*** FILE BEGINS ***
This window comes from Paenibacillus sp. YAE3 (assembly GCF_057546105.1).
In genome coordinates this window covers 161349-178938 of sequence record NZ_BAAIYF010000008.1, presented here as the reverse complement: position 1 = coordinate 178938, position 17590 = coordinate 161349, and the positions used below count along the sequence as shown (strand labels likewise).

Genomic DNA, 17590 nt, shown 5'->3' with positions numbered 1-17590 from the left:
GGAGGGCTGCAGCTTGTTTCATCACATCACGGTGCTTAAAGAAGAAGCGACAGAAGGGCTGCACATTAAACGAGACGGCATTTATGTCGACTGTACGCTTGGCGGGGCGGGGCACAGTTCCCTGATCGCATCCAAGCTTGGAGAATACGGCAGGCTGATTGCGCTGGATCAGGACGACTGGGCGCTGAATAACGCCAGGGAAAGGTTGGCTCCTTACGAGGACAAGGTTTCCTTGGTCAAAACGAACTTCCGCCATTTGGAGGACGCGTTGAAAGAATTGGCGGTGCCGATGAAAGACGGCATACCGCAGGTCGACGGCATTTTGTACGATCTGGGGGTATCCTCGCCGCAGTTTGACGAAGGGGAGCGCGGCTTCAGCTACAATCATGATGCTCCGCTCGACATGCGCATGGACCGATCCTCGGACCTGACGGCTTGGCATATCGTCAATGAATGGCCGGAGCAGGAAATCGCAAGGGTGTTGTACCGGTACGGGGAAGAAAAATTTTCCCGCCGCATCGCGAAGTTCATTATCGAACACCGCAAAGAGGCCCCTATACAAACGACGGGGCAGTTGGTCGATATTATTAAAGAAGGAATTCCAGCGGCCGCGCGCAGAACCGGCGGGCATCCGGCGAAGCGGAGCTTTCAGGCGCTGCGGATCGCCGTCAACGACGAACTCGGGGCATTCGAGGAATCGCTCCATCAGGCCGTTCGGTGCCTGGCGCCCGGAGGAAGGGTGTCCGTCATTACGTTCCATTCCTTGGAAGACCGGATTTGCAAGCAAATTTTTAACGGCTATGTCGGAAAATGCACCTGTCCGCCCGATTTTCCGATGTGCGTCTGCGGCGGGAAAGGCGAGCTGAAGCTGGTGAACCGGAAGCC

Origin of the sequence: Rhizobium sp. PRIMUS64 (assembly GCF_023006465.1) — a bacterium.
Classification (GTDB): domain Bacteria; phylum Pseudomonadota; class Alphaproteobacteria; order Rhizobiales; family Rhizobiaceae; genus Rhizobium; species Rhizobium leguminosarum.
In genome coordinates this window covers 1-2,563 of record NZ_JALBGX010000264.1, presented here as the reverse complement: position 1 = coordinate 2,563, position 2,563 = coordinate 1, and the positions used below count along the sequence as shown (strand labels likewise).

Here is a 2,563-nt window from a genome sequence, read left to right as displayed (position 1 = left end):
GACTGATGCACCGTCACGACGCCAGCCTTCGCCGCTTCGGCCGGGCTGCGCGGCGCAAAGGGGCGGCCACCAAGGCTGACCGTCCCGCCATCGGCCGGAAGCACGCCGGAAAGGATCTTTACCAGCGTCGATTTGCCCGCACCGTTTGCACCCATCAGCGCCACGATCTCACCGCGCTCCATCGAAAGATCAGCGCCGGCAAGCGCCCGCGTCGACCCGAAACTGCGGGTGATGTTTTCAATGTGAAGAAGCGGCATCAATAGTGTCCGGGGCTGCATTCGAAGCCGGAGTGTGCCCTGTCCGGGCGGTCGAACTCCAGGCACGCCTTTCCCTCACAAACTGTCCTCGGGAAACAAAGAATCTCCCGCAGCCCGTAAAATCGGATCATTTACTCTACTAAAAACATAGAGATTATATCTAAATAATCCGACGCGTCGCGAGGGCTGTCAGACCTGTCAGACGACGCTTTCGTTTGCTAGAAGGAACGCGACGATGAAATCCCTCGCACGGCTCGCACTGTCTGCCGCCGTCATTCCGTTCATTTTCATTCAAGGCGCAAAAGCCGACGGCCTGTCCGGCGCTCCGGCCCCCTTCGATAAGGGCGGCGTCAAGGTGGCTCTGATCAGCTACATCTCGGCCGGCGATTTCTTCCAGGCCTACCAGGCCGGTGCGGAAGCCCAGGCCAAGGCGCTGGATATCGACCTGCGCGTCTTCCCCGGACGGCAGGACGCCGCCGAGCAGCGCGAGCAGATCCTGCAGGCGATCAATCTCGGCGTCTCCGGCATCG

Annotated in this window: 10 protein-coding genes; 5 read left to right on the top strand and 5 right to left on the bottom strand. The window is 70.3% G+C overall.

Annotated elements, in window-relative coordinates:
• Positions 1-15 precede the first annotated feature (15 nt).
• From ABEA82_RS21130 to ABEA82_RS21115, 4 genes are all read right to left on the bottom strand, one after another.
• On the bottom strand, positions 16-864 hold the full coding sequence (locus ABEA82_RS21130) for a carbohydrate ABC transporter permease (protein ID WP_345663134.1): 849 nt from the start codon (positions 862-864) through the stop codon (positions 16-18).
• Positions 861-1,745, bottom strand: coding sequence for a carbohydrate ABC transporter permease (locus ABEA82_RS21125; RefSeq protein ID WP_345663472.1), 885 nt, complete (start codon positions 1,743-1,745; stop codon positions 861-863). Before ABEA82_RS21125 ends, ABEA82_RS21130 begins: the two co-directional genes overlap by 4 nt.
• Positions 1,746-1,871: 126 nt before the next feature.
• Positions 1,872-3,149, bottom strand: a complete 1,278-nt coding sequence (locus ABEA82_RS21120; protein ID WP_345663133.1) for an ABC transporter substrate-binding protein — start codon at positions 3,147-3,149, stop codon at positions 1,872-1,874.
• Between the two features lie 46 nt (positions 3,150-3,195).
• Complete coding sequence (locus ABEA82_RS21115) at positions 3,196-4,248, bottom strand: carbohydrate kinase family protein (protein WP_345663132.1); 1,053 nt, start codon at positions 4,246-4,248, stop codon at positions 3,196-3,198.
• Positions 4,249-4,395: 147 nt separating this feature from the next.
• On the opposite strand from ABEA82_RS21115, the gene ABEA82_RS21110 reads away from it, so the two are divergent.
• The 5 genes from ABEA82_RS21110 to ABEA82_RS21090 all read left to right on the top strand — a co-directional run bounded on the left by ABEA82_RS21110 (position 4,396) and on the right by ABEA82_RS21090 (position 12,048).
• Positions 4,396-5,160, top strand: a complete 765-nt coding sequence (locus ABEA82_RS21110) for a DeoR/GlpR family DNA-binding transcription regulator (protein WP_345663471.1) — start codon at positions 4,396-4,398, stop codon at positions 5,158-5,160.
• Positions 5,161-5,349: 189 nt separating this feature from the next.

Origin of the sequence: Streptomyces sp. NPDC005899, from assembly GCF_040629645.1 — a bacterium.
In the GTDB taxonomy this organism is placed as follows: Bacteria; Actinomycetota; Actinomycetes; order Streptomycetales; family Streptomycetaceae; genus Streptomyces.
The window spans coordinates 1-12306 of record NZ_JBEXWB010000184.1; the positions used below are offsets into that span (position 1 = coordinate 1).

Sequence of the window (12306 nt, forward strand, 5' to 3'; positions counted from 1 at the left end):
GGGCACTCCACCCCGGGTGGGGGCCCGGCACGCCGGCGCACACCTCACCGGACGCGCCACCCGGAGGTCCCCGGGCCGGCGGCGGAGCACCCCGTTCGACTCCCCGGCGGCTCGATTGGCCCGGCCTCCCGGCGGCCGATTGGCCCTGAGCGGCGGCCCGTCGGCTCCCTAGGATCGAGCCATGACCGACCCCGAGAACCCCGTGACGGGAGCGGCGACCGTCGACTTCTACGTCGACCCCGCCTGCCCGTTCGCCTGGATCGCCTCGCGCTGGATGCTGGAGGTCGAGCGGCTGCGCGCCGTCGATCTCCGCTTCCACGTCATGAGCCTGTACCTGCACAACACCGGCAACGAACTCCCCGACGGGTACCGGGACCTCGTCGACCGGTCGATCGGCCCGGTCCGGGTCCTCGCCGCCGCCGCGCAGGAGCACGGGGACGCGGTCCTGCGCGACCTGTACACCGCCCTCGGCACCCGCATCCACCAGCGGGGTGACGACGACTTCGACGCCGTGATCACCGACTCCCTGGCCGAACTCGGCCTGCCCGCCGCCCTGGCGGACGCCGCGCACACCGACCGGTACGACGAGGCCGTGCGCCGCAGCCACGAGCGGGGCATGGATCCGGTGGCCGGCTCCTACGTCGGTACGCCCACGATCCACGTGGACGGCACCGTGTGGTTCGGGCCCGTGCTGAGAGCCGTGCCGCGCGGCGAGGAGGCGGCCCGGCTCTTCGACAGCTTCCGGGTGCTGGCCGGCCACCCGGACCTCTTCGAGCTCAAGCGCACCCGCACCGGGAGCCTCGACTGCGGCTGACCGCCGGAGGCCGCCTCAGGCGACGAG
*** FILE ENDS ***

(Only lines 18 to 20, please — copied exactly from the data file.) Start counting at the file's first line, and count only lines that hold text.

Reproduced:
• Between the two features lie 46 nt (positions 3,150-3,195).
• Complete coding sequence (locus ABEA82_RS21115) at positions 3,196-4,248, bottom strand: carbohydrate kinase family protein (protein WP_345663132.1); 1,053 nt, start codon at positions 4,246-4,248, stop codon at positions 3,196-3,198.
• Positions 4,249-4,395: 147 nt separating this feature from the next.